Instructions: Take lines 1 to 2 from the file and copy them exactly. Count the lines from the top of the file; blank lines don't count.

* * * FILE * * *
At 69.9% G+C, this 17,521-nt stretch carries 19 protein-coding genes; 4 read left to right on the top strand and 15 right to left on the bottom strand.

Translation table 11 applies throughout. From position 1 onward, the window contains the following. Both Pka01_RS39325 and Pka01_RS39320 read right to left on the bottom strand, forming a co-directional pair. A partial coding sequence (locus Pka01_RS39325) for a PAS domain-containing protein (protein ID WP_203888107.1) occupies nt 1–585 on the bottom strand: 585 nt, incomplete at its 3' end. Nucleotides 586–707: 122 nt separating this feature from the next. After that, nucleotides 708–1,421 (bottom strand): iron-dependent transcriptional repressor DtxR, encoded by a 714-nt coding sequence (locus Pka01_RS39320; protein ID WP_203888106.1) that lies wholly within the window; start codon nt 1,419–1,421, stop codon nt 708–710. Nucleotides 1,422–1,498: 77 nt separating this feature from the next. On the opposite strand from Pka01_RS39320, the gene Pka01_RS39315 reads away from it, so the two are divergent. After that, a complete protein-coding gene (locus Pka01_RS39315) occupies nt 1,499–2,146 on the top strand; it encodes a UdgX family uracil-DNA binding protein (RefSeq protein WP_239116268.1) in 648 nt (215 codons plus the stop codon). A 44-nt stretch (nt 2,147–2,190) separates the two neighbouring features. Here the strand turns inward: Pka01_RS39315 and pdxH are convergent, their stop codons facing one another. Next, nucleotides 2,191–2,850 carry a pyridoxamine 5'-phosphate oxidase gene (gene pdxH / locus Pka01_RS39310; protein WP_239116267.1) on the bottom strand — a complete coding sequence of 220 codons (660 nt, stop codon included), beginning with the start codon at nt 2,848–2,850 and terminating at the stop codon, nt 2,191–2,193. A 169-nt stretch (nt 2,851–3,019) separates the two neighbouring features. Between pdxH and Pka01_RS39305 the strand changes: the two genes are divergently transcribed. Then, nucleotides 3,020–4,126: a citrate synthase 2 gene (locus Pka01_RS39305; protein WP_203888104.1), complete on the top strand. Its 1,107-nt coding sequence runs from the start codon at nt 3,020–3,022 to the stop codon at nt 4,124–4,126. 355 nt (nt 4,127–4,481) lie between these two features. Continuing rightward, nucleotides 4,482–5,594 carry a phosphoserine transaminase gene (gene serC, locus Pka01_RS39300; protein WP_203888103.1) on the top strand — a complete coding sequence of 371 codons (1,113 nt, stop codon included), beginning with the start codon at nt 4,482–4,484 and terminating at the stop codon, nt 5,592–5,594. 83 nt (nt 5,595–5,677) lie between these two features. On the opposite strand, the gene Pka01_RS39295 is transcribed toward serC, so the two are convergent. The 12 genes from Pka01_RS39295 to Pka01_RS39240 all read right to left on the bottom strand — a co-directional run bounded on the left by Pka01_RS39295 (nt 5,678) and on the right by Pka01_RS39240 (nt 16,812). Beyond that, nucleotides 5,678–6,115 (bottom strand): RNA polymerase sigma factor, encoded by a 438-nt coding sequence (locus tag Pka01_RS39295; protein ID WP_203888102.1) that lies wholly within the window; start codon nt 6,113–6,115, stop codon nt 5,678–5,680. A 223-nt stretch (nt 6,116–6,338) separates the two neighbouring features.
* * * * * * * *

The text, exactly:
At 69.9% G+C, this 17,521-nt stretch carries 19 protein-coding genes; 4 read left to right on the top strand and 15 right to left on the bottom strand.

Translation table 11 applies throughout. From position 1 onward, the window contains the following. Both Pka01_RS39325 and Pka01_RS39320 read right to left on the bottom strand, forming a co-directional pair. A partial coding sequence (locus Pka01_RS39325) for a PAS domain-containing protein (protein ID WP_203888107.1) occupies nt 1–585 on the bottom strand: 585 nt, incomplete at its 3' end. Nucleotides 586–707: 122 nt separating this feature from the next. After that, nucleotides 708–1,421 (bottom strand): iron-dependent transcriptional repressor DtxR, encoded by a 714-nt coding sequence (locus Pka01_RS39320; protein ID WP_203888106.1) that lies wholly within the window; start codon nt 1,419–1,421, stop codon nt 708–710. Nucleotides 1,422–1,498: 77 nt separating this feature from the next. On the opposite strand from Pka01_RS39320, the gene Pka01_RS39315 reads away from it, so the two are divergent. After that, a complete protein-coding gene (locus Pka01_RS39315) occupies nt 1,499–2,146 on the top strand; it encodes a UdgX family uracil-DNA binding protein (RefSeq protein WP_239116268.1) in 648 nt (215 codons plus the stop codon). A 44-nt stretch (nt 2,147–2,190) separates the two neighbouring features. Here the strand turns inward: Pka01_RS39315 and pdxH are convergent, their stop codons facing one another. Next, nucleotides 2,191–2,850 carry a pyridoxamine 5'-phosphate oxidase gene (gene pdxH / locus Pka01_RS39310; protein WP_239116267.1) on the bottom strand — a complete coding sequence of 220 codons (660 nt, stop codon included), beginning with the start codon at nt 2,848–2,850 and terminating at the stop codon, nt 2,191–2,193. A 169-nt stretch (nt 2,851–3,019) separates the two neighbouring features. Between pdxH and Pka01_RS39305 the strand changes: the two genes are divergently transcribed. Then, nucleotides 3,020–4,126: a citrate synthase 2 gene (locus Pka01_RS39305; protein WP_203888104.1), complete on the top strand. Its 1,107-nt coding sequence runs from the start codon at nt 3,020–3,022 to the stop codon at nt 4,124–4,126. 355 nt (nt 4,127–4,481) lie between these two features. Continuing rightward, nucleotides 4,482–5,594 carry a phosphoserine transaminase gene (gene serC, locus Pka01_RS39300; protein WP_203888103.1) on the top strand — a complete coding sequence of 371 codons (1,113 nt, stop codon included), beginning with the start codon at nt 4,482–4,484 and terminating at the stop codon, nt 5,592–5,594. 83 nt (nt 5,595–5,677) lie between these two features. On the opposite strand, the gene Pka01_RS39295 is transcribed toward serC, so the two are convergent. The 12 genes from Pka01_RS39295 to Pka01_RS39240 all read right to left on the bottom strand — a co-directional run bounded on the left by Pka01_RS39295 (nt 5,678) and on the right by Pka01_RS39240 (nt 16,812). Beyond that, nucleotides 5,678–6,115 (bottom strand): RNA polymerase sigma factor, encoded by a 438-nt coding sequence (locus tag Pka01_RS39295; protein ID WP_203888102.1) that lies wholly within the window; start codon nt 6,113–6,115, stop codon nt 5,678–5,680. A 223-nt stretch (nt 6,116–6,338) separates the two neighbouring features.